Money-saving expert Martin Lewis tells Rishi Sunak about groups of people who may miss out on the package of help announced by the chancellor today.
Earlier today, Mr. Sunak announced bumper £15bn package To help Britons struggling with rising bills and record-high inflation.
They also announced an additional £500 million domestic assistance fundWhich gives struggling families extra cash and vouchers for bills through local councils.
He pointed out that some Brits who receive a caregiver allowance on certain benefits – the contribution based employment support allowance and personal liberty payment – as well as those who receive it, will miss out on a payment of £650.
Mr. Sunak said: “Our current system is the best guide. 8 million means tested are on the benefits.
“This is where most of the calls were for help.
“It comes out to on top of £400 and possibly £150.
“A third of UK families will have that support. There will always be others who will need support as well.
“We’ve done some assistance to help people with disabilities.”
“Most people on carers allowance will get those other things.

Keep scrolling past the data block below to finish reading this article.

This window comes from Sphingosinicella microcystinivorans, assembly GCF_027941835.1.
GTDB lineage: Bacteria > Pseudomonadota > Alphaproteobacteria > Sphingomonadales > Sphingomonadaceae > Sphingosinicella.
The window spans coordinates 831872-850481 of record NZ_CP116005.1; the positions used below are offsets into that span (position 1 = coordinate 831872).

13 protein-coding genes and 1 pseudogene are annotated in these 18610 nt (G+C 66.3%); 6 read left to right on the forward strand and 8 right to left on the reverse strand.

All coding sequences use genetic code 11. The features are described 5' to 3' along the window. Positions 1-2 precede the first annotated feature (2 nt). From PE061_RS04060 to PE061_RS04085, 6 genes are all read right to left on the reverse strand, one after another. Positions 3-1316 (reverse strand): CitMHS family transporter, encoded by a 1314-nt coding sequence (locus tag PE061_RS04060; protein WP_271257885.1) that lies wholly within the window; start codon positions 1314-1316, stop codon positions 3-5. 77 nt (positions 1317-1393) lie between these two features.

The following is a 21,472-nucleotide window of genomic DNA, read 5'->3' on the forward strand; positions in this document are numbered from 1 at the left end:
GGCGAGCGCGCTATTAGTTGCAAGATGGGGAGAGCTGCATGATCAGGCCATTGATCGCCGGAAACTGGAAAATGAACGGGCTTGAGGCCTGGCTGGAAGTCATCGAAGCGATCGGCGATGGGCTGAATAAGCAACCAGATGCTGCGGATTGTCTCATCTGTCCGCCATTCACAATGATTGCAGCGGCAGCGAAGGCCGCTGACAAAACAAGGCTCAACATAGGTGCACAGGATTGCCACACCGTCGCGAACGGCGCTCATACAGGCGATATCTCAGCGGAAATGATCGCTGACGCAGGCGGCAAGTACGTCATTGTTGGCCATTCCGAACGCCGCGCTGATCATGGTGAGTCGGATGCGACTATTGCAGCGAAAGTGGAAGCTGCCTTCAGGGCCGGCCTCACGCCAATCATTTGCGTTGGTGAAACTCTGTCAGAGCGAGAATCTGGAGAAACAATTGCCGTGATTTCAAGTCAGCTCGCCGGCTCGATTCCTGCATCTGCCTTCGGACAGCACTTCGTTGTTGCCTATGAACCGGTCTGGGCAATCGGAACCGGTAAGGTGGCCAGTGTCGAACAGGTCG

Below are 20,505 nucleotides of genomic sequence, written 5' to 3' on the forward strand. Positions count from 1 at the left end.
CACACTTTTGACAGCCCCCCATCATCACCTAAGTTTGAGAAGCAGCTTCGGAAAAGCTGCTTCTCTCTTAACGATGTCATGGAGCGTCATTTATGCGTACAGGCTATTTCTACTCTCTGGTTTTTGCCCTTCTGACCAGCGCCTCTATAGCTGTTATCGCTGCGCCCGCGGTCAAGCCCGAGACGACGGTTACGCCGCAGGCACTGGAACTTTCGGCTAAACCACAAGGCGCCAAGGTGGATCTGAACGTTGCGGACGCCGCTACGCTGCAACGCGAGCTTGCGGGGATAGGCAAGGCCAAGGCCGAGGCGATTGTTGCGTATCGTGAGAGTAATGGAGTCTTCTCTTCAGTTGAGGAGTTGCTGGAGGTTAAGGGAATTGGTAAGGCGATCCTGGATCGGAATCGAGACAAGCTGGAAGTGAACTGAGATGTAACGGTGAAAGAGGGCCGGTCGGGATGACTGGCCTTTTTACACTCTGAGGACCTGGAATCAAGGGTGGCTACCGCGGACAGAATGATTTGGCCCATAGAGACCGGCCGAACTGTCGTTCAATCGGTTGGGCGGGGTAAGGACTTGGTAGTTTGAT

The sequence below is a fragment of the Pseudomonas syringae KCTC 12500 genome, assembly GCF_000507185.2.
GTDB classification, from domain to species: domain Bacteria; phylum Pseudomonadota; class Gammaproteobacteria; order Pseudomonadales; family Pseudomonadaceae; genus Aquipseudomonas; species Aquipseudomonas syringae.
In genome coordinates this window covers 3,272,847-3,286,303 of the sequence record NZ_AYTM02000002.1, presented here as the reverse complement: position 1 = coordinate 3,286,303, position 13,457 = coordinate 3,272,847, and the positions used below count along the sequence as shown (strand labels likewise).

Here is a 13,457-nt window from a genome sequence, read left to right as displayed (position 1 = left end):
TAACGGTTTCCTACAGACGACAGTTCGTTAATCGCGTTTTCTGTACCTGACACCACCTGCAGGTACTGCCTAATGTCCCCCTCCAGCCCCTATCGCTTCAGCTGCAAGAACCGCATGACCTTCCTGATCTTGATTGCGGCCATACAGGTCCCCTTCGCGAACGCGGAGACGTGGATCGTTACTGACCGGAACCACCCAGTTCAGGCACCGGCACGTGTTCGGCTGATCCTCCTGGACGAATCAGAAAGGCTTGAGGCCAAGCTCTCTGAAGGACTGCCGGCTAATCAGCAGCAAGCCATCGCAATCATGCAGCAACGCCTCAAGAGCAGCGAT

Mr Sunak also said that the government has created a discretionary fund, which is available through local councils to exempt families.
Mr Lewis asked the chancellor about low-income people who do not get Universal Credit but are still being hit by the cost of living crisis.
Mr. Sunak said, “It is right to give priority to the most needy.
“We’re Raising the National Minimum Wage and Lowering the National Insurance Limit”
“A single mom with two kids on a national living wage – would be better than £2,500 to that single mom to help combat some of the rising bills.
“I am not saying that the problem will be solved but we are providing assistance.”
Earlier in the day Mr Lewis said he thought the aid package was “liberal”, as he outlined how much people can expect as part of the measures.
He had meanwhile described the rise in bills and taxes experienced by most households as “shocking” and “unbelievable”.
Energy price cap raised from £1,971 to £1,277 on 1 April – £700. Add A year to bill 22 million customers.
But regulator Ofgem predicts it will go up to another £800 above autumn time, when the price cap could reach £2,800.
Martin explained earlier today, that the jump from the average energy price before April to this October’s projected cap means consumers spend around £1,500 a year more on a typical bill.
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